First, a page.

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Monday, September 9, 2013

"An Effective C++11/14 Sampler" Now Online

My talk from last week's Going Native 2013 conference, "An Effective C++11/14 Sampler" is now online. It covers these three guidelines:
  • Understand std::move and std::forward.
  • Declare functions noexcept whenever possible.
  • Make std::threads unjoinable on all paths.
Watch it here and let me know what you think.

Scott

8 comments:

Caibbor said...

Are you guaranteed to get the speed benefits of declaring functions noexcept if you simply compile without exceptions ( with g++ -fno-exceptions ) ?

I won't go into why you would want to do that, but I'll just say that it's done for certain kinds of projects (such as games)

Scott Meyers said...

@Caibbor: Nothing is ever guaranteed, but I'd expect that if you compile without support for exceptions, you'd benefit from the same optimizations you'd get from using noexcept, and in fact I'd expect you'd get additional optimizations, too, because there would be no need to link in exception support from the runtime library. However, if you wanted to handle runtime exceptional conditions in some way (e.g., by returning and testing status codes or by checking errno), that would introduce additional code and additional branches that would make your code bigger and slow things down. Whether you use exceptions or not, there is a cost associated with detecting and dealing with exceptional conditions at runtime.

Caibbor said...

@Scott Meyers: I'm still relatively unopinionated on the subject of using or not using exceptions for game programming, although I currently don't. The basic idea against using exceptions in game programming is that if something goes *exceptionally* wrong during a game, it should just terminate - that there's no reason to catch an exception since a game needs to be completely deterministic; if something doesn't work, your game doesn't work. Stability here isn't a matter like, for example, in accounting software where you need to weasel your way through whatever problem might arise in order to maintain the absolute integrity of data. The only time something can go exceptionally wrong in a game is during load, and once "inside the game" there is very little being done that can go exceptionally, just processing frames, entities interacting, etc. So with that said, there isn't much error checking being done during the most intensive parts of a game's code.

As a counter-example, it is *possible* for something to go "exceptionally wrong" during the game, such as network errors, memory allocation failures from entity spawns, etc.

I haven't found any professional opinion on the matter except for a very brief quote from John Carmack's twitter that he simply doesn't use them - no explanation why. Actually, it was in response to your book:

“Reading More Effective C++. I have grown to appreciate at least some uses of most C++ features, but I still don’t buy in on exceptions.”

This is a subject I’d like to know more about.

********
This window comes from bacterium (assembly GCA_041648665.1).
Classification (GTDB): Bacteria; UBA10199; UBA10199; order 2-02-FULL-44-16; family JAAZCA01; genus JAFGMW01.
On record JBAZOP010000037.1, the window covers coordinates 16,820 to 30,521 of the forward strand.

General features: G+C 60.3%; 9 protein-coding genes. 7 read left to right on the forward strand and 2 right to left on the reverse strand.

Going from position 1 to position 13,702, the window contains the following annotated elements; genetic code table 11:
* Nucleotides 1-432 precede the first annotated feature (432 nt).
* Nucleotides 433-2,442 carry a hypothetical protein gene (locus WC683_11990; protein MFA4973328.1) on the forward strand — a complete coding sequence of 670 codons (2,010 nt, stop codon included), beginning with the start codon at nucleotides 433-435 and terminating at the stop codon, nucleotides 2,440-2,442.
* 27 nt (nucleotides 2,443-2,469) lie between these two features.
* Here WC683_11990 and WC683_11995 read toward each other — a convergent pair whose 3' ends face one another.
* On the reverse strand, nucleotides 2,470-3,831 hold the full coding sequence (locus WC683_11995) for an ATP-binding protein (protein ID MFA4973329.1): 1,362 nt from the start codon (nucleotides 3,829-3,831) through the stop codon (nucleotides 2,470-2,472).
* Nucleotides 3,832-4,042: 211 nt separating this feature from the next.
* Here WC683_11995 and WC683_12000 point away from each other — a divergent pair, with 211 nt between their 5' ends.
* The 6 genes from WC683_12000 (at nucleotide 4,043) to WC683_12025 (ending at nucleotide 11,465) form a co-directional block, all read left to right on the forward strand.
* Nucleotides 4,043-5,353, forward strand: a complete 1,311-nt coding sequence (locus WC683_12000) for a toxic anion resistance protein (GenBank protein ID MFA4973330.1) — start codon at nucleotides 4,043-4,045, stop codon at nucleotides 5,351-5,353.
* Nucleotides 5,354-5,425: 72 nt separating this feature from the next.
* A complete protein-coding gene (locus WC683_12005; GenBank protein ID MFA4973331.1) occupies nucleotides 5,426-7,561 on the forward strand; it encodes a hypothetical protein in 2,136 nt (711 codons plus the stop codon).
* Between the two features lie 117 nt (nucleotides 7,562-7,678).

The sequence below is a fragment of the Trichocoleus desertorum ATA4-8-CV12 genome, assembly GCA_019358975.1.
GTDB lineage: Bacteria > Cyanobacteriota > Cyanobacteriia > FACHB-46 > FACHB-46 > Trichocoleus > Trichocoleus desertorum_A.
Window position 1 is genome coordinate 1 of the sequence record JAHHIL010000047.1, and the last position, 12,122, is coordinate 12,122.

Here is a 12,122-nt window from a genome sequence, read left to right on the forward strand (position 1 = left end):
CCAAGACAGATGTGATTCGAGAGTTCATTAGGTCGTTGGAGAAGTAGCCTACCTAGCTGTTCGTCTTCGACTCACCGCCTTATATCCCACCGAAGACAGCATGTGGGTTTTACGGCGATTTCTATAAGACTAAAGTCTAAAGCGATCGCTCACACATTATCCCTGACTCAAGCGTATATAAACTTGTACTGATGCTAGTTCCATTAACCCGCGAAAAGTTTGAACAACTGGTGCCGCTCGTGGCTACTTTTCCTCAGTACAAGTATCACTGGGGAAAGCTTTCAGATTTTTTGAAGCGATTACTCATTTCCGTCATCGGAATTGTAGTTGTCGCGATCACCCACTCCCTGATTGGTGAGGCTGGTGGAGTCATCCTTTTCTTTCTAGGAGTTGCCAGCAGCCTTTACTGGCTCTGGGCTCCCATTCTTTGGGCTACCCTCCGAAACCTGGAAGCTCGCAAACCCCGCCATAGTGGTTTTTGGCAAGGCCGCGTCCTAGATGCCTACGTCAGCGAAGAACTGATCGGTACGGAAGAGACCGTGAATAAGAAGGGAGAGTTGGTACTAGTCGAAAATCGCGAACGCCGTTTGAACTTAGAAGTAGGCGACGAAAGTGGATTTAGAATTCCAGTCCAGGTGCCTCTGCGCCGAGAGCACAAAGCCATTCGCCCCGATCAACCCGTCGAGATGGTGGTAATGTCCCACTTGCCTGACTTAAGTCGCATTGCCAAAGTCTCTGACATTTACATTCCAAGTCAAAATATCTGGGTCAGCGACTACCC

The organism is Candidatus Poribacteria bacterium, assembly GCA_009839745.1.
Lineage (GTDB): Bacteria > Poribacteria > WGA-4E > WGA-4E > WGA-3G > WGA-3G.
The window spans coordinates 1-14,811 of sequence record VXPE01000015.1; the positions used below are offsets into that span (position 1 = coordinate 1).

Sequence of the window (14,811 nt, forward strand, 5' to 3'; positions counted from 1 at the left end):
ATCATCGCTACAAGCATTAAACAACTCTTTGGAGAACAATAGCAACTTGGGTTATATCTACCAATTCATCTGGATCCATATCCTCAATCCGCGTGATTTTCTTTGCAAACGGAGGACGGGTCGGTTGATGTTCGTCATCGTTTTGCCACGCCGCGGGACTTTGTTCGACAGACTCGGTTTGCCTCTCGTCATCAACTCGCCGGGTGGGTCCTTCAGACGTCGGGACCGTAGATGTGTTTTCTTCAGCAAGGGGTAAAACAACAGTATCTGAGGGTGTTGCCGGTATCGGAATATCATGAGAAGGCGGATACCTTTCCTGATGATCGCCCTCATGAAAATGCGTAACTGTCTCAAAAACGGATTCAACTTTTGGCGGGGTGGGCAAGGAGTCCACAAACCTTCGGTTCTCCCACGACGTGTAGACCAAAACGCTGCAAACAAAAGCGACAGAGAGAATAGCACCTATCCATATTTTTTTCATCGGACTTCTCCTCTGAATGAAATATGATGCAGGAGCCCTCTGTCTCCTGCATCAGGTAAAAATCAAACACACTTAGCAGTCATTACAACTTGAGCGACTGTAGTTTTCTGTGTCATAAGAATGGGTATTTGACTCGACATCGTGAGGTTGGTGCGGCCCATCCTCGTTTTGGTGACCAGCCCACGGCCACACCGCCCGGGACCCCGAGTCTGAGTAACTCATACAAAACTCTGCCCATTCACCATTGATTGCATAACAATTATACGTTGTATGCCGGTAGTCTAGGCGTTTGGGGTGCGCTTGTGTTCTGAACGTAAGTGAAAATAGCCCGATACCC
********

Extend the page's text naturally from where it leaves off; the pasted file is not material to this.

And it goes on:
Scott Meyers said...

@Caibbor: If your exception-recovery strategy is to shut down and restart with a clean slate, and if your OS or other hosting environment cleans up all your resources for you at process shutdown (e.g., mutexes, file handles, etc.), then there's not much of a case to be made for using exceptions, IMO. I'd expect that for some kinds of games, this would be an acceptable strategy, but for others, it might not be, and certainly for the servers behind online games, I'd be surprised if shutdown-and-restart was acceptable. I suggest you pursue this question with other game developers to see if any consensus has arisen. Let me know what you find out :-)

Bikineev said...

@Scott Meyers: Sorry, I don't fully understand C++11-concept: "Want speed - pass by value". Herb Sutter in gotw4 explained similar example: if you are going to create copied object anyway:

T operator+( T a, const T& b ) {
a += b;
return a;
}
"Did you notice that one parameter is passed by value, and one by reference? That’s because if you’re going to copy from a parameter anyway, it’s often better to pass it by value, which will naturally enable a move operation if the caller passes a temporary object such as in expressions like (val1 * val2) + val3."
But it seems like in your example we could use usual reference to const. Why is passing by value faster in this example? Thank You.

Scott Meyers said...

@Bikineev: My example shows what happens if you pass by value and you also declare that parameter const. If you were to omit the const (which is what you should do, if efficiency is a concern), then the motivation for passing by value (compared to passing by lvalue-ref-to-const) would be that you'd pay for only two moves instead of a copy in cases such as this:

std::string s1, s2;
...
processAndAdd(s1+s2);

As in Herb's example, pass by value is an optimization only when moving is significantly less expensive than copying. Also, pass by value is never as efficient as pass by universal reference, nor is it as efficient as overloading for lvalues and rvalues. That's true for Herb's example, too.

Troy said...

Are you and your publisher any closer to knowing when this book is going to become a reality (in the stores...)?

(Waiting impatiently ... ;))

Scott Meyers said...

@Troy: As I said in my talk, I expect the book to be finished in Q2 2014. I'm hoping to have the entire thing done by the beginning of April. Currently, I have a draft that's about 40% done, but other obligations this fall will prevent me from getting a lot more written until the beginning of next year.